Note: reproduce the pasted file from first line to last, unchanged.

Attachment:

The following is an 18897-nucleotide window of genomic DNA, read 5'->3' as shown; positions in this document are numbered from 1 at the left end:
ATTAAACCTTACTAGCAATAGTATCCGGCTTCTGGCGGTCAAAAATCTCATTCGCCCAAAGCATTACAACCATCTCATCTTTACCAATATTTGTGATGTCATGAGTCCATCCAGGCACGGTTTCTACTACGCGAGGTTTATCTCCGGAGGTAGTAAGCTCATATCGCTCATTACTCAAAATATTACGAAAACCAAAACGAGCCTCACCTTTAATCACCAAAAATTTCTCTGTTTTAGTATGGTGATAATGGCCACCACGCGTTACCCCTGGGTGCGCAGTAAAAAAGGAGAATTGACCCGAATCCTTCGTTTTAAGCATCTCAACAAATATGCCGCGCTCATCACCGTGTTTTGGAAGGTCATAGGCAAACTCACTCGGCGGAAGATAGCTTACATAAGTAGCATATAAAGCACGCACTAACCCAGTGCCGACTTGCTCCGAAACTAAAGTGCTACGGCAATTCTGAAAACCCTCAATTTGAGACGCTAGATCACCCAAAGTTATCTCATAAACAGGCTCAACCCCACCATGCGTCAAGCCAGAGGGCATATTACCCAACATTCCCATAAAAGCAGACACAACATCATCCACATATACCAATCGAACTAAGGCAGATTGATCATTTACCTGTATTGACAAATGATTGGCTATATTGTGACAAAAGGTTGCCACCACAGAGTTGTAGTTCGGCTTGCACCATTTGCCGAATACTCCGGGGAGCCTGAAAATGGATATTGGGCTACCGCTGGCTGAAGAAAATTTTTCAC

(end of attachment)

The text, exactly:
The following is an 18897-nucleotide window of genomic DNA, read 5'->3' as shown; positions in this document are numbered from 1 at the left end:
ATTAAACCTTACTAGCAATAGTATCCGGCTTCTGGCGGTCAAAAATCTCATTCGCCCAAAGCATTACAACCATCTCATCTTTACCAATATTTGTGATGTCATGAGTCCATCCAGGCACGGTTTCTACTACGCGAGGTTTATCTCCGGAGGTAGTAAGCTCATATCGCTCATTACTCAAAATATTACGAAAACCAAAACGAGCCTCACCTTTAATCACCAAAAATTTCTCTGTTTTAGTATGGTGATAATGGCCACCACGCGTTACCCCTGGGTGCGCAGTAAAAAAGGAGAATTGACCCGAATCCTTCGTTTTAAGCATCTCAACAAATATGCCGCGCTCATCACCGTGTTTTGGAAGGTCATAGGCAAACTCACTCGGCGGAAGATAGCTTACATAAGTAGCATATAAAGCACGCACTAACCCAGTGCCGACTTGCTCCGAAACTAAAGTGCTACGGCAATTCTGAAAACCCTCAATTTGAGACGCTAGATCACCCAAAGTTATCTCATAAACAGGCTCAACCCCACCATGCGTCAAGCCAGAGGGCATATTACCCAACATTCCCATAAAAGCAGACACAACATCATCCACATATACCAATCGAACTAAGGCAGATTGATCATTTACCTGTATTGACAAATGATTGGCTATATTGTGACAAAAGGTTGCCACCACAGAGTTGTAGTTCGGCTTGCACCATTTGCCGAATACTCCGGGGAGCCTGAAAATGGATATTGGGCTACCGCTGGCTGAAGAAAATTTTTCAC